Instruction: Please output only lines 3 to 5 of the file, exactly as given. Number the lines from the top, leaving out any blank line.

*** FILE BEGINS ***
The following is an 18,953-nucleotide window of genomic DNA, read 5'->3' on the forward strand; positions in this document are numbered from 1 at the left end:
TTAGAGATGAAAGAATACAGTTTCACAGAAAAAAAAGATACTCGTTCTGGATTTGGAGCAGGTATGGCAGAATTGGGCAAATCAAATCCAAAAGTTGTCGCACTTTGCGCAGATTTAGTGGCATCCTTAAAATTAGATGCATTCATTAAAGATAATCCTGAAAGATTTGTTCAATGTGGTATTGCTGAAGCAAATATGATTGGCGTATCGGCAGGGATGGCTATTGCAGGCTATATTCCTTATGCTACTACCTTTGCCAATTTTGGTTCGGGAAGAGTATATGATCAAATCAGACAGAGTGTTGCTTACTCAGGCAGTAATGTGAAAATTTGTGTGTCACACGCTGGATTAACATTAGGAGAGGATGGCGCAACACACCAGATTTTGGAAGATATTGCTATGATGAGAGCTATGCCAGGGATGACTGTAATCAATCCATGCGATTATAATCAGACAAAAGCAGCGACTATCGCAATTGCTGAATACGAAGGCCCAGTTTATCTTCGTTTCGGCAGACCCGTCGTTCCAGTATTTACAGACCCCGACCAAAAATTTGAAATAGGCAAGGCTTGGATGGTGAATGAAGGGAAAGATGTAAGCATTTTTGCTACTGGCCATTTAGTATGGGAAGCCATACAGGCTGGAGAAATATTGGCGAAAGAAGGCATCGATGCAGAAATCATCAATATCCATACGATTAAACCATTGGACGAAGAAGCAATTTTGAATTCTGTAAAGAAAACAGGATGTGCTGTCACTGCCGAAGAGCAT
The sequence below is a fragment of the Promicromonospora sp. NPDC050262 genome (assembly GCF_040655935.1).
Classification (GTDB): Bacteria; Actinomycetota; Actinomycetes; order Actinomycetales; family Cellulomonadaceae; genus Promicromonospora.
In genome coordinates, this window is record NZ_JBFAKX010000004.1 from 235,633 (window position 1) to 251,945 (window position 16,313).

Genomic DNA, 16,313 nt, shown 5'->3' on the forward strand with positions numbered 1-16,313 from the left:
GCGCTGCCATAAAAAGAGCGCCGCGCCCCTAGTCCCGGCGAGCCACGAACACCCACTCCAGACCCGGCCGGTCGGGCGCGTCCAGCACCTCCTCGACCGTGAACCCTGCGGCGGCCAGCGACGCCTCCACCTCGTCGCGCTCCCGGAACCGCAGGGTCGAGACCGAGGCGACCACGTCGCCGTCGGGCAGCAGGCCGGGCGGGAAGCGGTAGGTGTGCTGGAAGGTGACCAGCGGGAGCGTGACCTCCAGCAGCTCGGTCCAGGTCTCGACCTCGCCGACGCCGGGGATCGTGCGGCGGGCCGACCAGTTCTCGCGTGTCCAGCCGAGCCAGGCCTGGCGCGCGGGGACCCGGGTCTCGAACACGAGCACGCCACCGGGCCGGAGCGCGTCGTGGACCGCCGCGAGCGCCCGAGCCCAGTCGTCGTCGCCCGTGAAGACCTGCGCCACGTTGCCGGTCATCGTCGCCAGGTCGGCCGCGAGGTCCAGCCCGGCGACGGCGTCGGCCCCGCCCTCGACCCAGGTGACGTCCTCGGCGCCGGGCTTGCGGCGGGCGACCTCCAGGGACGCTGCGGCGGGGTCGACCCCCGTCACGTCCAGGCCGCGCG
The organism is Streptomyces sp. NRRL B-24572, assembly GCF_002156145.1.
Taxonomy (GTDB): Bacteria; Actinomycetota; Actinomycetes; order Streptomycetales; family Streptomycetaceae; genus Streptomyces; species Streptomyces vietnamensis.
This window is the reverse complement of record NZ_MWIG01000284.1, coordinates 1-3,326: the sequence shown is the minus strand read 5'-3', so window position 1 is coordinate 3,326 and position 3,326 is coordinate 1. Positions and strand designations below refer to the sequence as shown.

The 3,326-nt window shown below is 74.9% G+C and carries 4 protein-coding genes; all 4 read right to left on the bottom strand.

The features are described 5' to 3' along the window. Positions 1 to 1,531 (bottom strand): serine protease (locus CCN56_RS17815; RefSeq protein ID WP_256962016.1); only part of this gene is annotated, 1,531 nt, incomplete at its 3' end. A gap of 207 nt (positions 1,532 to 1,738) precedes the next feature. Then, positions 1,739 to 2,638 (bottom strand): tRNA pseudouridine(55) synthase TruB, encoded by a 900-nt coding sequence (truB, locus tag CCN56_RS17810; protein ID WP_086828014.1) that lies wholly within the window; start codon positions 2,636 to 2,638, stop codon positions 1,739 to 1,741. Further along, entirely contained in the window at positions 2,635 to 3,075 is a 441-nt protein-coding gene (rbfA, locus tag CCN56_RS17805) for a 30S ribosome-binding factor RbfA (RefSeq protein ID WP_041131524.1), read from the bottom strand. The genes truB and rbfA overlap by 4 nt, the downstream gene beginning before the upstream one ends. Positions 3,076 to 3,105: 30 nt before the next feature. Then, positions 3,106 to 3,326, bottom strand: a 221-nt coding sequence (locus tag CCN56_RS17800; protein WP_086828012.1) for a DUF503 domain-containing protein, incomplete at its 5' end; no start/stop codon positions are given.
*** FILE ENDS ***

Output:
The sequence below is a fragment of the Promicromonospora sp. NPDC050262 genome (assembly GCF_040655935.1).
Classification (GTDB): Bacteria; Actinomycetota; Actinomycetes; order Actinomycetales; family Cellulomonadaceae; genus Promicromonospora.
In genome coordinates, this window is record NZ_JBFAKX010000004.1 from 235,633 (window position 1) to 251,945 (window position 16,313).